Resil Mojares
"The Haunting of the Filipino Writer"

Resil Mojares' Waiting for Mariang Makiling includes this important critical essay that also explores Philippine cultural history. 

When critics talk about the soul of this nation, they refer to the heart of wholeness and identity -- sans displacement, estrangement and lack of rootedness in the national space. In "The Haunting of the Filipino Writer," Dr. Resil Mojares writes that the soul of the Filipino nation is lost. Their kaluluwa is seared and adrift. This sense of lostness and wandering haunts the Filipino writers and propels them to discover how to bridge the gaps between identity and nationhood.

The Haunting of the Filipino Writer begs the question of national standards aiming at hegemony, so it is good to watch out for this tendency. Another tendency is that of allowing deep identification with a particular tribe, region, or language which has proven divisive. The challenge for Filipino writers therefore is to realize how not to be in these modes without shying away from literary traditions that will give every Filipino creation the distinctive voice that it seeks. 

In his 'haunting' metaphor Dr. Resil Mojares says that writers should trace the footsteps and follow the shadows in the spaces covered by the Filipino soul's wandering. For example, writers should walk through the unknown territories of pre-colonial past, discover the riches therein, and record the thoughts and stories of Pre-Spanish Filipinos. Since this essay was written, there have been many studies and research, and also creations, filling out the once empty drawer for this category of works. Many writers have been mining the indigenous resources, discovering pathways of re-imagining the nation. But the trauma and 'seduction' of colonization is so deep in the Filipino soul, and healing has been taking a very long time. 

Resil Mojares Writes About "Shock," "Seduction," and "Sin"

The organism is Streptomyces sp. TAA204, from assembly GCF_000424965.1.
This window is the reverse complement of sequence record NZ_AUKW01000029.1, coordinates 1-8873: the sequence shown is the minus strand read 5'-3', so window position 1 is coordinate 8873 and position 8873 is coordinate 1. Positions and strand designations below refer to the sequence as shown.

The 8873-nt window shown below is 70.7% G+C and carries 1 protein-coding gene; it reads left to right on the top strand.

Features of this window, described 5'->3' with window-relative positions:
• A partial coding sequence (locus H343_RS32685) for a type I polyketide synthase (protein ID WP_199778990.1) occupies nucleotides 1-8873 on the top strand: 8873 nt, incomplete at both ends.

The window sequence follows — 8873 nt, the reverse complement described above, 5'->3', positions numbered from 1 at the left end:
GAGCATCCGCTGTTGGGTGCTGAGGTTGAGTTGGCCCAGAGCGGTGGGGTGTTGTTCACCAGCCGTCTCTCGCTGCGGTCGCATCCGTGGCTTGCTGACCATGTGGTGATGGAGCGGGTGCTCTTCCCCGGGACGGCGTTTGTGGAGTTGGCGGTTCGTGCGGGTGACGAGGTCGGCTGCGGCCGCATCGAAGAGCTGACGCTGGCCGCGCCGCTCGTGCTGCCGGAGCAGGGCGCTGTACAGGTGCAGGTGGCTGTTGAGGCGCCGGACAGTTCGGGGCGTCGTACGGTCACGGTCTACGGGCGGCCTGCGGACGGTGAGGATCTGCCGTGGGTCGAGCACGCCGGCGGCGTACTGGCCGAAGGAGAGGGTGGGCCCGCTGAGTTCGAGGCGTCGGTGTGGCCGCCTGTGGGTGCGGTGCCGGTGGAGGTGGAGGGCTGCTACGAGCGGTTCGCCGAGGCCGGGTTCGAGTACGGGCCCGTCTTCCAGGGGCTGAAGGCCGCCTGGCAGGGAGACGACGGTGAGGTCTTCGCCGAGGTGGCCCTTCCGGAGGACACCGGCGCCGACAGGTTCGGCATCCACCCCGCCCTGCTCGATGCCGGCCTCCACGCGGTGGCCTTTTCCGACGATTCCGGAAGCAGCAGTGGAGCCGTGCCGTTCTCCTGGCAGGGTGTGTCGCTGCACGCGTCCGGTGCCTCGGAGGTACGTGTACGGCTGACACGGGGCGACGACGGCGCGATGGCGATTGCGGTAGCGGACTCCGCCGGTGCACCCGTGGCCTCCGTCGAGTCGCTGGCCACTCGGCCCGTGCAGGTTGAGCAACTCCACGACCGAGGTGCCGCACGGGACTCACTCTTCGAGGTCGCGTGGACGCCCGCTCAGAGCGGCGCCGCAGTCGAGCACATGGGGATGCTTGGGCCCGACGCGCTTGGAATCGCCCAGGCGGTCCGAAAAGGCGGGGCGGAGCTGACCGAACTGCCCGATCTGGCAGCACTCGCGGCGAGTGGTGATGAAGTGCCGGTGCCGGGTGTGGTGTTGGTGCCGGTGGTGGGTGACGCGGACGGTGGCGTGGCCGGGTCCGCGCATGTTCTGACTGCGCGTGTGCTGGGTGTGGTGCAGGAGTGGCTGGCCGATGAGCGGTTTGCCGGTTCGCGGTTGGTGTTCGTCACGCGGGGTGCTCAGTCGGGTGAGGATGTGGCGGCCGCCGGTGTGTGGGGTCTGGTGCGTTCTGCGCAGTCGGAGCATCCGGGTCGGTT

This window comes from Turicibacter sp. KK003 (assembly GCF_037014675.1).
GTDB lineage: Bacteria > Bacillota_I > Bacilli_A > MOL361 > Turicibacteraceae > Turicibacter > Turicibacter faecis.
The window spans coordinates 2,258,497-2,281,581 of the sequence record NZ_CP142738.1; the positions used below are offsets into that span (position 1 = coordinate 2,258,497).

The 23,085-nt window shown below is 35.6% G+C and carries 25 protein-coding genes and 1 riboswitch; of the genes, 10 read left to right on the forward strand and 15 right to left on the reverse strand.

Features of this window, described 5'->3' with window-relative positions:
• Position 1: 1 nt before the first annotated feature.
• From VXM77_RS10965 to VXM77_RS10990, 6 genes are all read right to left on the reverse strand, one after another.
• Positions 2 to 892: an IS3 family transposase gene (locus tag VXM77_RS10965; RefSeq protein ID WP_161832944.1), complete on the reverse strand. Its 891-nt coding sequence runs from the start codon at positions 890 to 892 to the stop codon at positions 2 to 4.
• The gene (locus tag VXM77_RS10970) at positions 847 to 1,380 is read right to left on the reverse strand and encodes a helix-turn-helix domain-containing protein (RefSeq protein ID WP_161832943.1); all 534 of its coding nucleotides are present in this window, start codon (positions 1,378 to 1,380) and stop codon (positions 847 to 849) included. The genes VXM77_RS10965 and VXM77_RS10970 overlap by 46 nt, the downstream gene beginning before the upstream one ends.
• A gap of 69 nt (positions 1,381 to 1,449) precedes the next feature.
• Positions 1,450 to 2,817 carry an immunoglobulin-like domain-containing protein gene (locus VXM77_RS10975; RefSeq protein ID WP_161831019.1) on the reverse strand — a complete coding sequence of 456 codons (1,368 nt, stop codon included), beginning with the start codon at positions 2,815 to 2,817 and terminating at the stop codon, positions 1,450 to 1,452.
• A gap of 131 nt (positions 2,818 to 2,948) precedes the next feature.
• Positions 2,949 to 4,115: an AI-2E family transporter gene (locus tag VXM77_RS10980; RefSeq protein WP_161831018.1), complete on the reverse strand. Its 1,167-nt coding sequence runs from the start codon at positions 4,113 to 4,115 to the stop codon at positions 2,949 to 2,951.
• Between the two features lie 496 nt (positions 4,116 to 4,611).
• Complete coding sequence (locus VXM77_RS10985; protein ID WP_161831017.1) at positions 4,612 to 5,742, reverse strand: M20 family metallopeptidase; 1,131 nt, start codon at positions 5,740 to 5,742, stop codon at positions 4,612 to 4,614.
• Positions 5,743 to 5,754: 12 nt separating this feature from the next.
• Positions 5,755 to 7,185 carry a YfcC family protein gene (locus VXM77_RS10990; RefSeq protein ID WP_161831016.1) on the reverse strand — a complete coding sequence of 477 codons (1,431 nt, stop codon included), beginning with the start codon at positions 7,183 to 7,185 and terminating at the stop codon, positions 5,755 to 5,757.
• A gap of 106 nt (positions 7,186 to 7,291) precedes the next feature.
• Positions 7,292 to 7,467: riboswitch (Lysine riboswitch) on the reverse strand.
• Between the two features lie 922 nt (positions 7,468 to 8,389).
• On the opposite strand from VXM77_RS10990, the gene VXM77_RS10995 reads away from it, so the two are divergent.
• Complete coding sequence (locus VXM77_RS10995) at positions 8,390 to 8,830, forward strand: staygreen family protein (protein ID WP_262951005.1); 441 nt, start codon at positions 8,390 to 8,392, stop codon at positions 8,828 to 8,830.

Part of this healing is confronting 'memory' - that is, the Filipino soul's musings and meanderings in the colonial landscapes, merging them with the present challenges of short attention span, language differences, and global relevance. There is a resistance against the urge to nurture the emaciated culture via a tendency for nativism, but to suffuse Filipino literature with hybrid creations. In this light, writers perform deviations, re-inventions, and resistance against the results of, say, Spain's conversion of the whole nation into Catholic Christianity, or America's imposition of English as the language of education. 

So language, for example, becomes a tool of subversion, as the vernacular Bicolano, Ilocano, Hiligaynon, Cebuano etc. publish more and more relevant and important texts, in spite of the general reader's supposed preference for English. Writers write in context, but also with an eye on the global stage, refusing the frame set only by a few group of people in a central setting, say in, 'imperial Manila'. They have been covering the 'national soul's' assay onto literatures propelled by issues which used to be repressed, tapered, erased or diminished within the colonial framework. The local context has continued to serve as the base imagination for these texts, but while insistence on tribal differences to fight national hegemony remains aggressive, it has ceased to divide - the Philippine literary landscape encourages the diversity of voices and imagination from all regions in the archipelago and courts narratives from the margins.

Dr. Resil Mojares affirms that while the Filipino writer is haunted by the 'shock, seduction, and sin' that caused this nation to drift away and fall, this haunting is accompanied by guilt, the guilt which causes the examination leading to insight and revelation of WHO FILIPINOS ARE.